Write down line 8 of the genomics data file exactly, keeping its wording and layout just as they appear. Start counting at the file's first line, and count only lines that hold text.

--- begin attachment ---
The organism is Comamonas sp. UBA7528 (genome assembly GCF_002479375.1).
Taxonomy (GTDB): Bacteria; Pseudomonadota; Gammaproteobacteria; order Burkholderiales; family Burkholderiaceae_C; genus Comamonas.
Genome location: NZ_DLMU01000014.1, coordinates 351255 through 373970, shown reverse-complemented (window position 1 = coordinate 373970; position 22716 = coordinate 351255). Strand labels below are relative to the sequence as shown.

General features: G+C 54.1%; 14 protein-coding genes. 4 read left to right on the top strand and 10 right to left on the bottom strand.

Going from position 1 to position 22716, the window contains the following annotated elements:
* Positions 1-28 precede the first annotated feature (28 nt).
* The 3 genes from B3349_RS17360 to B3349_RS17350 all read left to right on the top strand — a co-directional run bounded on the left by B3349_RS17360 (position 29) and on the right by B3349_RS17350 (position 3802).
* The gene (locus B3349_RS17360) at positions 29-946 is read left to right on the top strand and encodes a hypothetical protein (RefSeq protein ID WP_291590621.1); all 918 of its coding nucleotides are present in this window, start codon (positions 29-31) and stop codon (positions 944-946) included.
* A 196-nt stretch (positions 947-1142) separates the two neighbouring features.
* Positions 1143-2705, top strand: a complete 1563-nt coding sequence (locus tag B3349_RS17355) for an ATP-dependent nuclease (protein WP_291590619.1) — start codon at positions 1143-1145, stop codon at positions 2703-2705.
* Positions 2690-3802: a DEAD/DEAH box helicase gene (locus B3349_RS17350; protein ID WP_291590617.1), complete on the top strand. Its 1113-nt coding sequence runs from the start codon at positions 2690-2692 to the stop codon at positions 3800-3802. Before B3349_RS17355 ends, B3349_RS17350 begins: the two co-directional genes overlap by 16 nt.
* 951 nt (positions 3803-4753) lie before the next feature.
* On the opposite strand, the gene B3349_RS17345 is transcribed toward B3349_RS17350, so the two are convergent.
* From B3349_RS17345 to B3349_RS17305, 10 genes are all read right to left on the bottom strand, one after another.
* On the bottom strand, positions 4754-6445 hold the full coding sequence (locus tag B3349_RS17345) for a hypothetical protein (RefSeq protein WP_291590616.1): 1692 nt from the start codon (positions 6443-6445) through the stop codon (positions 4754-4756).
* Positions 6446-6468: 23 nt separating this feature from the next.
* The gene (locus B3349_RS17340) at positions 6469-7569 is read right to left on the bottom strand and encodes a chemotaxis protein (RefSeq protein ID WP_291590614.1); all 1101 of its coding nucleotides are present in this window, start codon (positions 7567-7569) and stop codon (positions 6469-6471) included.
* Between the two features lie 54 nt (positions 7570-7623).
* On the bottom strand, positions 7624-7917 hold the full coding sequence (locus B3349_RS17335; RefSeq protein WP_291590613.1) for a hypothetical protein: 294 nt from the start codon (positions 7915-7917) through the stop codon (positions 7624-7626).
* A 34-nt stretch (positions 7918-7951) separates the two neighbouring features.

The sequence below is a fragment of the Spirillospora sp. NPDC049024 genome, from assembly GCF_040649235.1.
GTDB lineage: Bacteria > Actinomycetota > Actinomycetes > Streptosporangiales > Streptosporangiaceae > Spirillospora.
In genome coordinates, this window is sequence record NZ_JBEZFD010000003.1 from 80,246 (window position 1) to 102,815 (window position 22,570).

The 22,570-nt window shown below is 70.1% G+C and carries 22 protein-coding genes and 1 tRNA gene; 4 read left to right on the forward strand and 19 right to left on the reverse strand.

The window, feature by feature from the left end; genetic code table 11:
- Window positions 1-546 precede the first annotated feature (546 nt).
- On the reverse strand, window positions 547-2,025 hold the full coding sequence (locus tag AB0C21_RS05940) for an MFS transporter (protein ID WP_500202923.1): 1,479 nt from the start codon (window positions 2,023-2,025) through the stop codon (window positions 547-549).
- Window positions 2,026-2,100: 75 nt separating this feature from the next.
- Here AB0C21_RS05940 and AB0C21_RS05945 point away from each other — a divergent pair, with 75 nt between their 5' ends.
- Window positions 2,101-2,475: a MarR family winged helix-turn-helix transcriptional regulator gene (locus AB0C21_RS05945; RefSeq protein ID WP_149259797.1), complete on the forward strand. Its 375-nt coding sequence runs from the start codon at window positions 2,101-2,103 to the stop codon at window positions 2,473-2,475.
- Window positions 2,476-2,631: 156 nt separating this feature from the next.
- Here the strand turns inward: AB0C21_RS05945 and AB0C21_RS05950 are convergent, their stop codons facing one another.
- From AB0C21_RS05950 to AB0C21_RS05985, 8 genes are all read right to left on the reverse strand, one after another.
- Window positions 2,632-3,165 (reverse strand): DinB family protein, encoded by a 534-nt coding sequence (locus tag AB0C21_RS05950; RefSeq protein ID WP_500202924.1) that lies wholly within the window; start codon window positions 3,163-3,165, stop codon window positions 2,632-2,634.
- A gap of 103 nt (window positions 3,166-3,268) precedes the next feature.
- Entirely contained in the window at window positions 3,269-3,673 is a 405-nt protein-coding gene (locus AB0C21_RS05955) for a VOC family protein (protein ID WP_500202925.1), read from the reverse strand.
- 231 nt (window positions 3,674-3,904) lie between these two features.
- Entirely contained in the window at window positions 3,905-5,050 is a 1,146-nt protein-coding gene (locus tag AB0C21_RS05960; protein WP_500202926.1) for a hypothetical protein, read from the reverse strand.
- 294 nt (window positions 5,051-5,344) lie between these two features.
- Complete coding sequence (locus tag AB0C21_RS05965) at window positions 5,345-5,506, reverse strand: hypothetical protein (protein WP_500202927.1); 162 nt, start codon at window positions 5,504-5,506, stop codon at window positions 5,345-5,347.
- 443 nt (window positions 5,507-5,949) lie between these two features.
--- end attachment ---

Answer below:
* The gene (locus B3349_RS17360) at positions 29-946 is read left to right on the top strand and encodes a hypothetical protein (RefSeq protein ID WP_291590621.1); all 918 of its coding nucleotides are present in this window, start codon (positions 29-31) and stop codon (positions 944-946) included.